30. I don’t live in the area but I’m glad this development is stalled and hopefully the developers will give up. The SF waterfront looks better with mostly low rise buildings north of Market which gives unobstructed views from the Embarcadero and the Bay of Telegraph Hill and the Transamerica Building. South of Market is where taller buildings make more sense.

  31. Anyone who thinks that The City (and unelected officials such as the Planning Dept) will always act in the best interests of residents is just out of their minds. Follow the money and promised votes. It’s all about what happens behind the scenes.

  32. Does anyone know the height of the Hotel Vitale? Seems that project got built in front of another (albeit commercial) building.

  33. be_right, you cite the Transamerica Bldg as a reason why tall buildings belong south of Market? Do you realize that’s contradictory? Transamerica is the tallest building in the city, and the farthest north. What argument would you have made in 1968 when Transamerica was being debated?

  34. My god, this makes me want to see it developed more than ever out of spite. These [people] deserve to have views of a city dump by the time we’re done with them.

  35. When someone says an area “looks better” with low rise buildings they really lend no credibility to the discussion. What exactly does that mean? Looks better? How?
    And then when they say that SOMA is where taller buildings “make more sense”, please share with us more of your thoughts. How do they make more sense?
    I really would like to know.

  36. Yeah, it’s always the neighbors who are selfish.
    All you guys who make money out of real estate development – you’re just disinterested parties, pure as the driven snow, no selfish motives at all.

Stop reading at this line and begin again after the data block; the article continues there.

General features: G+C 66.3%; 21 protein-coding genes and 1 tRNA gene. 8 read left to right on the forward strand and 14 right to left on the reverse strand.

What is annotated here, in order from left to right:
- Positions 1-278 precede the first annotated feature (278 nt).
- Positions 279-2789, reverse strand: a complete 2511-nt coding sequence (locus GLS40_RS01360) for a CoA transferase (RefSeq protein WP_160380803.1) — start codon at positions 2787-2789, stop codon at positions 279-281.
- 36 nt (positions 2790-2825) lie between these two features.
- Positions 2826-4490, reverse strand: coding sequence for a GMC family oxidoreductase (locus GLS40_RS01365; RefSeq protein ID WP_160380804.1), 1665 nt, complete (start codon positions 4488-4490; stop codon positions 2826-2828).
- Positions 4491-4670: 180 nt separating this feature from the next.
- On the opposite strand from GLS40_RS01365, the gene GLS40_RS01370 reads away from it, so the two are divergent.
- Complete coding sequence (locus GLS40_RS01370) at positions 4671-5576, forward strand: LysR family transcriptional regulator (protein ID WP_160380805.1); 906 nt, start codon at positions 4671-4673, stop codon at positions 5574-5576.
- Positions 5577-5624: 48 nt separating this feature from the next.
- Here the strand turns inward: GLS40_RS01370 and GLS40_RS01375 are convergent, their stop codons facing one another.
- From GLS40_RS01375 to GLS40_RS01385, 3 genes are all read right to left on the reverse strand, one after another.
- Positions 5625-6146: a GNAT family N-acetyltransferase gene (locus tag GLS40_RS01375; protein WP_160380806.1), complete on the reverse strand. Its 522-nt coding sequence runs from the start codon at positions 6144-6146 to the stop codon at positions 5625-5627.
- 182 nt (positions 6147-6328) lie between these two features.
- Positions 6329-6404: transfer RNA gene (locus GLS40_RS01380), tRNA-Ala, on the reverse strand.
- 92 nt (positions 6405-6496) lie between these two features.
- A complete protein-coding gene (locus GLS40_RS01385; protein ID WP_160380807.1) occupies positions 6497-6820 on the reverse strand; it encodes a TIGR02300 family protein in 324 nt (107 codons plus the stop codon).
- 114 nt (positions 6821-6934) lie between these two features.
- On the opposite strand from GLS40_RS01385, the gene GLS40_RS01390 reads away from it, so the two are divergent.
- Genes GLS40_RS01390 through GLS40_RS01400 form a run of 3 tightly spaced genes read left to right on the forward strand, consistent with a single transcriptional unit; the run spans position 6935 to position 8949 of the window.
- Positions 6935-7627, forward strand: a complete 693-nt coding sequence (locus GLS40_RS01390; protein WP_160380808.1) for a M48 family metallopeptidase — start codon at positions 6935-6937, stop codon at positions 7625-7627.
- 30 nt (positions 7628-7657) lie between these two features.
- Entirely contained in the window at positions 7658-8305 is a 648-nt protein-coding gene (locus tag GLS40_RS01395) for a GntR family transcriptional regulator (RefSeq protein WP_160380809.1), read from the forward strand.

Ha ha.

  37. ^Let’s see what we get under the two scenarios:
    1. Stays as is – “Berlin Wall” along the waterfront. We’re told that there are tennis courts back there, but who knows? It’s just a blank ugly wall with some ugly-as-can-be asphalt next door full of blowing trash, tumbleweeds, and the occasional car.
    2. Luxury condos built – city receives hundreds of thousands of dollars in tax revenues EVERY YEAR! Nice activated streetscape to walk by instead of a Berlin Wall of inactivity.
    If we had a rational property tax system and the private tennis gang were required to pay hundreds of thousands in taxes per year, I might be a little more accepting – but as it is, keeping an area underdeveloped explicitly means that I’m either having to pay more in taxes than I should OR I’m receiving fewer city services than I should. It’s coming right out of my pocket, in order to subsidize some highfalutin rich guys playing tennis and enjoying their views from above.
    Enough with subsidizing the 1%! At least the 1%ers that sell or buy properties in the new development would be paying fair taxes.

  38. “some highfalutin rich guys playing tennis”
    “Enough with subsidizing the 1%!”
    Hey anon,
    I don’t know if you are a developer bot or just a real estate wannabe (both of which tend to post heavily here in favor of this development), but really, the issue about the tennis club being a place for “highfalutin rich guys playing tennis” or “the 1%” is pretty easily refuted.